I leaned toward Linda. “This advice is more for us than for them, really. They don’t think any of this will ever apply to them.”
Linda whispered back, “They’re sure their marriages are going to be different!” We giggled.
Are we crazy, I wondered, to sit here, giddy in this bubble of expectation, knowing not only how rewarding marriage can be, but how unbelievably hard?
We have been through deep waters and loss and struggle, and times when we did not like each other at all. We have reached out for help and we have prayed hard and we have come out the other side still keeping our vows and believing that marriage is good.
We still love our husbands, and are loved, many years in. We still laugh.
We also know that the time for caution was months ago, back when Justin had serious talks with Kayla’s dad, and Chris flew to Oregon to show Stephie he really was serious about this, and Kelly decided it was time for action and asked Lisa that fateful question.
We have a lot of faith in these young women, all full of courage and good sense. Maybe you are more careful what sort of young man you choose when you know that 10 aunts and your mom will ask you hard questions about his character, attitudes, faults, goals, finances, driving record, history, church and treatment of his mom.
And if you have lingering delusions about one soul mate who will always meet your heart-deep longings, as 88 percent of young Americans apparently do, those same aunts will quickly scrub that notion out of your mind.
I put the kettle on for tea and warmed the teapots. Linda melted the chocolate for the fountain. The brides began opening gifts. Jenny and Allison, the two peas-in-a-pod 14-year-old cousins, already pledged to be each other’s bridesmaids, begged for stories.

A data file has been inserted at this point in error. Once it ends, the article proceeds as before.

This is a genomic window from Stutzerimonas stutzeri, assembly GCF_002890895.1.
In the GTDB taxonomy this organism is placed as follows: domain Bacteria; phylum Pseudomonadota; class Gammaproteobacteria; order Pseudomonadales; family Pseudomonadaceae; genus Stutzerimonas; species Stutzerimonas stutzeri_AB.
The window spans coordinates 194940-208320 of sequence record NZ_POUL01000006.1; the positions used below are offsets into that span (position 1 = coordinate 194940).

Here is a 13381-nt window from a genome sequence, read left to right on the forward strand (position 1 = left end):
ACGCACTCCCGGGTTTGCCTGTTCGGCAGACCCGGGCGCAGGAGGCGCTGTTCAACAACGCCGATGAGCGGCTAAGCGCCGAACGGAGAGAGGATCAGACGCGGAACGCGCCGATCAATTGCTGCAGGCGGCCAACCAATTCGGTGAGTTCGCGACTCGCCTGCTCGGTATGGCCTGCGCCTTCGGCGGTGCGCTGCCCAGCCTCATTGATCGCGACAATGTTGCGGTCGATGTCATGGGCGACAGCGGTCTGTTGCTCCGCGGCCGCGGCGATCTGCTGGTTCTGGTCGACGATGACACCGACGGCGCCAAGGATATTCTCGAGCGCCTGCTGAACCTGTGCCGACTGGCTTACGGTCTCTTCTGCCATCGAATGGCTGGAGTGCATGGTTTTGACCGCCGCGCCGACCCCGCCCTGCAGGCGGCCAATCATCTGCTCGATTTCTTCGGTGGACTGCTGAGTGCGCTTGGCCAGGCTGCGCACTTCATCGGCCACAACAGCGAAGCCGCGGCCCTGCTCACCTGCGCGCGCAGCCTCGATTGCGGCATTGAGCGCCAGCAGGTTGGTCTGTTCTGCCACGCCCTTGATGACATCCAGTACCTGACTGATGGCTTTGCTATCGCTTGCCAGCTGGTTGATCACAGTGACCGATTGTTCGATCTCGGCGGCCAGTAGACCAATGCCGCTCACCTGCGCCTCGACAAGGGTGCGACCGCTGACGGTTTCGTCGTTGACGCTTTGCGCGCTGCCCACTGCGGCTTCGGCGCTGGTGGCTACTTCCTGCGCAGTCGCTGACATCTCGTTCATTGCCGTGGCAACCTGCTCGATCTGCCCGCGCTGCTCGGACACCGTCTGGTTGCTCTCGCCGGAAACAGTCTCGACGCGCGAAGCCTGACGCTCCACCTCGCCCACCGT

“Tell about when Uncle Jim proposed!”
Linda sighed and smiled.
“OK, so we were driving along a freeway in Virginia, and all of a sudden he just turned to me and asked if I’d marry him! And there was this really noisy truck passing us right then, so I wasn’t sure if I’d heard right, plus I couldn’t believe he would just ask me like that, so I said, ‘What did you say?’ I was upset. I didn’t say yes right away. I said, ‘Well, I’m only 18. You’ll have to talk to my dad.’”
The girls howled. Linda said, “For years, I just hated it when women would start telling their engagement stories. I did not want to tell mine.”
Today, 24 years later, Jim is one of the most attentive and romantic husbands around. Linda is devoted to him, and she tells her proposal story with humor and grace.
We nibbled on pineapple wedges dipped in chocolate, sipped tea and told of wedding-dress regrets and wedding-day fiascos and the father-in-law who refused to wear a boutonniere, not that we’re still bitter about this.
Great-aunt Alice told of her and Rick’s 12 years together, all of them happy. “I can’t relate to all your advice about getting along, because we never really had disagreements to work through. Rick was just that sort of man.”
We nodded, still missing him.
The gifts, all new and untested, sat in three large piles. The brides posed for pictures, a triad of wisdom, innocence and hope, endlessly smiling.
We rinsed dishes, poured the last of the tea and said goodbye, with a quick hug for each bride. Then we gathered our things and headed out into the storm, holding our precious wedding dresses tight, shielding them safe from the wild wind and rain.